UF/IFAS unveils online tool: Stay ahead of termite risk with an interactive distribution map

image - UF IFAS interactive termite risk map
A snapshot of the UF/IFAS interactive termite risk map.

Termites cause billions of dollars a year in damages to homes, trees and other wooden structures across America.

In Florida, termite infestations are a year-round risk for properties and trees. While they are not swarming year-round, they consistently forage and develop new colonies, leaving signs of their presence.

Fortunately, scientists at the University of Florida Institute of Food and Agricultural Sciences (UF/IFAS) have developed ways to show your risk with an online interactive termite distribution map. This tool helps residents, property owners and pest control operators know risks of infestations and how to limit that risk through proactive science-based approaches.

“We are entering a new norm in terms of potential termite damage because the termite problem is changing in Florida,” said Thomas Chouvenc, an associate professor of urban entomology at the UF/IFAS Fort Lauderdale Research and Education Center (UF/IFAS FLREC). Chouvenc specializes in termite biology and pest control. “Florida’s year-round, warm climate has allowed several invasive termite species to thrive and cause structural damage to our homes and property, while some species are now having a concerning impact on our urban tree canopy.”

Thomas Chouvenc at UF/IFAS Fort Lauderdale Research and Education Center among thousands of live termite colonies.

Florida is host to 20 termite species, although not all of them pose a threat. Certain invasive termite species specifically impact specific regions in the state. That is why it is critical to stay informed about these species, know how to find and fight them. Is your property or trees at risk?

Through the accumulation of more than 6,500 termite samples over the years, the map provides instant access to a general location where each termite species is known to be established. This gives Florida residents, pest control companies and UF/IFAS Extension agents a way to determine the termite risk at any given location within the state. A companion resource to the online termite distribution map and Extension Ask IFAS document provides detailed information on termite prevention and control.

Scientists, like Chouvenc, study the different termite species that impact structures and trees in Florida to get ahead of these wood destroyers.

“While termites are often noticed during their swarming activity, colonies are actually always active and it is important to be proactive year-round in Florida to reduce the potential for damage to your home and trees and save money in the long run,” said Chouvenc.

Rudy Scheffrahn, curator of the UF Termite Collection, at UF/IFAS Fort Lauderdale Research and Education Center.

Chouvenc conducts research from his laboratory in Fort Lauderdale. There he works with thousands of colonies of more than 25 million termites. In the same center is Rudolph Scheffrahn, professor and curator of the UF Termite Collection, which includes over 41,000 colony samples from around the world.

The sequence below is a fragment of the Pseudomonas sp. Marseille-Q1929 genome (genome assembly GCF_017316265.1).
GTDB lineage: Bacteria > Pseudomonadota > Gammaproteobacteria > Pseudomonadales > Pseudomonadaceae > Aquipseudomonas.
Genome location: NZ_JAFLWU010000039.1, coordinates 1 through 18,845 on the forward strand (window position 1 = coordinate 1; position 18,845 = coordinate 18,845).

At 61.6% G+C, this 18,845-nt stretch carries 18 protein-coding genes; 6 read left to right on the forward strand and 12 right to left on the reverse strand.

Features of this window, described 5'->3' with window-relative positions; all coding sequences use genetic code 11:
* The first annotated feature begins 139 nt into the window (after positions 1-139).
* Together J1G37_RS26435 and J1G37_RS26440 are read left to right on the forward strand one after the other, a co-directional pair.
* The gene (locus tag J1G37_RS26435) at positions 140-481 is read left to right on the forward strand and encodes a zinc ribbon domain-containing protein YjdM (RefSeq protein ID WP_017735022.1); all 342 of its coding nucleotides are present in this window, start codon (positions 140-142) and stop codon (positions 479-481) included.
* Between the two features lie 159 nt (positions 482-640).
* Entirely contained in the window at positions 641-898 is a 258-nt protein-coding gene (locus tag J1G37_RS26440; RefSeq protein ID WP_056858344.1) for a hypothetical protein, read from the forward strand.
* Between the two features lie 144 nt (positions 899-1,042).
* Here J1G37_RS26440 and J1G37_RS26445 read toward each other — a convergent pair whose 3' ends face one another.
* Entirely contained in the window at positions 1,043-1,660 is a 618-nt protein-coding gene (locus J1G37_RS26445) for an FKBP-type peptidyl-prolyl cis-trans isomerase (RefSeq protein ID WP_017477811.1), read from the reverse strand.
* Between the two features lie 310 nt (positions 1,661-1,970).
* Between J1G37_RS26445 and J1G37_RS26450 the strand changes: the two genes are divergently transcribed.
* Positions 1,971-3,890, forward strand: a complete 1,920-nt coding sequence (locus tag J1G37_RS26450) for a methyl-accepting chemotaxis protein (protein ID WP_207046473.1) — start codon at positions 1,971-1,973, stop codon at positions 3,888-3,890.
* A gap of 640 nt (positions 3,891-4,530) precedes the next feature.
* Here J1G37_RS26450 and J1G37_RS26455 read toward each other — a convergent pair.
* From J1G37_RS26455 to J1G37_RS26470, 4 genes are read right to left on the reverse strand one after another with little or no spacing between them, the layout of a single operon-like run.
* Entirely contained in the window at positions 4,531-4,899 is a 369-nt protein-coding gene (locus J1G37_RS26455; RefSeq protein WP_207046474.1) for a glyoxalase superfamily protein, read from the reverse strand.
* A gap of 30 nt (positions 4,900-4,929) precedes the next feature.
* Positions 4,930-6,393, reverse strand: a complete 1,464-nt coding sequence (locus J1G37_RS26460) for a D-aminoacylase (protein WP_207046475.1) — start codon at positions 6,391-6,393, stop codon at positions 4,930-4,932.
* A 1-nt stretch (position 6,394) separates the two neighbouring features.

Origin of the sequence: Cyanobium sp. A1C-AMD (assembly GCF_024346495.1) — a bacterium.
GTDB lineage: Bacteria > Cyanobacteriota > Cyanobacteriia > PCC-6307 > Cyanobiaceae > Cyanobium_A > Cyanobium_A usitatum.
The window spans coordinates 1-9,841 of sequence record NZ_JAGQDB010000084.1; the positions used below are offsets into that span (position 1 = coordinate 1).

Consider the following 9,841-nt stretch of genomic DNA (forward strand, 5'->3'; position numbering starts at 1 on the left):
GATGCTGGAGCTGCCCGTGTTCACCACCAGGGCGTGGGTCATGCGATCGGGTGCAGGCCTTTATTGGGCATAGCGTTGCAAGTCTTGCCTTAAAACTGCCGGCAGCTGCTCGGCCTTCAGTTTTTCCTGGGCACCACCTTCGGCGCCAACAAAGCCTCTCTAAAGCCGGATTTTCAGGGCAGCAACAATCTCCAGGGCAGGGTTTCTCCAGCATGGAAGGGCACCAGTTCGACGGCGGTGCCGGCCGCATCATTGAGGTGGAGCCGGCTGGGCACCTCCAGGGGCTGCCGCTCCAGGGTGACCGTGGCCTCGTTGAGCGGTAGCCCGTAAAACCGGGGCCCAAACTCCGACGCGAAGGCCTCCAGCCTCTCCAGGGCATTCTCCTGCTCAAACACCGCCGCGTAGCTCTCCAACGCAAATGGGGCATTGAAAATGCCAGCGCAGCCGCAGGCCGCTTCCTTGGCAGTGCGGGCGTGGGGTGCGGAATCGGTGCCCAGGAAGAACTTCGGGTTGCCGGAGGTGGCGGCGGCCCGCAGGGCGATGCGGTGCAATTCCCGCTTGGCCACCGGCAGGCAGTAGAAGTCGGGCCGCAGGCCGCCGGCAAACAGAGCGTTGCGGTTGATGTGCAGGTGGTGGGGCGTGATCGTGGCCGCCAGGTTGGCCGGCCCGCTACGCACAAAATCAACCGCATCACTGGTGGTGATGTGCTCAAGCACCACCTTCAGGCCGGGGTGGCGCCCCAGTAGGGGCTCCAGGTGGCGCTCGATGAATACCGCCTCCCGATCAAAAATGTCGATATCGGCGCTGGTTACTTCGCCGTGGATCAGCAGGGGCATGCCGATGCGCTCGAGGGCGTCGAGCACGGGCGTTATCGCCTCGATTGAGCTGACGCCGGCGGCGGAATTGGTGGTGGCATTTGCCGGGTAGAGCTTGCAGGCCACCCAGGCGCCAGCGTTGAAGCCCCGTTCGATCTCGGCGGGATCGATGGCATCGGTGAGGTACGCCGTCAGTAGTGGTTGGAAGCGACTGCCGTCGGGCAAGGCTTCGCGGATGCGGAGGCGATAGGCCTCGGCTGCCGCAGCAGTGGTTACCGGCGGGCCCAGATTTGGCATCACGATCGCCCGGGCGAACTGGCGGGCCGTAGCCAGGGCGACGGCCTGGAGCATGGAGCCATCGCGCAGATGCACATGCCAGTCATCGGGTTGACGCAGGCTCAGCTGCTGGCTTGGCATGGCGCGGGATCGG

Together, they work to conduct termite research and provide resources to the pest control industry and the public. Particularly during spring, they come across and respond to an abundance of misinformation that rears its head throughout communities about the species and treatments.

Chouvenc and Scheffrahn suggest the following tips to stay ahead of an infestation.

  • Leverage the map to determine if your property is in an area at-risk of one of the species.
  • If you find signs of termites, contact your pest control operator to have them identified. The University of Florida offers free services that let you submit samples and confirm species identification to help you or your pest control company verify which termite you may have.
  • Once the termite species is confirmed, a treatment is recommended. Each termite infestation requires a different treatment. Know the treatments that should be applied.
  • With major termite pest species, do-it-yourself termite solutions are not reliable, and services from a licensed pest control provider are necessary.



By Lourdes Mederos, rodriguezl@ufl.edu

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The mission of the University of Florida Institute of Food and Agricultural Sciences (UF/IFAS) is to develop knowledge relevant to agricultural, human and natural resources and to make that knowledge available to sustain and enhance the quality of human life. With more than a dozen research facilities, 67 county Extension offices, and award-winning students and faculty in the UF College of Agricultural and Life Sciences, UF/IFAS brings science-based solutions to the state’s agricultural and natural resources industries, and all Florida residents.

ifas.ufl.edu  |  @UF_IFAS


Posted: February 20, 2024

Category: Blog Community, Home Management, Invasive Species, Pests & Disease, Pests & Disease, SFYL Hot Topic, UF/IFAS, UF/IFAS Extension, UF/IFAS Research
Tags: Climate Change, Department Of Entomology And Nematology, FLREC, Formosan Termites, Fort Lauderdale Research And Education Center, Invasive Species, Rudolph Scheffrahn, Subterranean Termites, Termites, Thomas Chouvenc, UF Termite Collection

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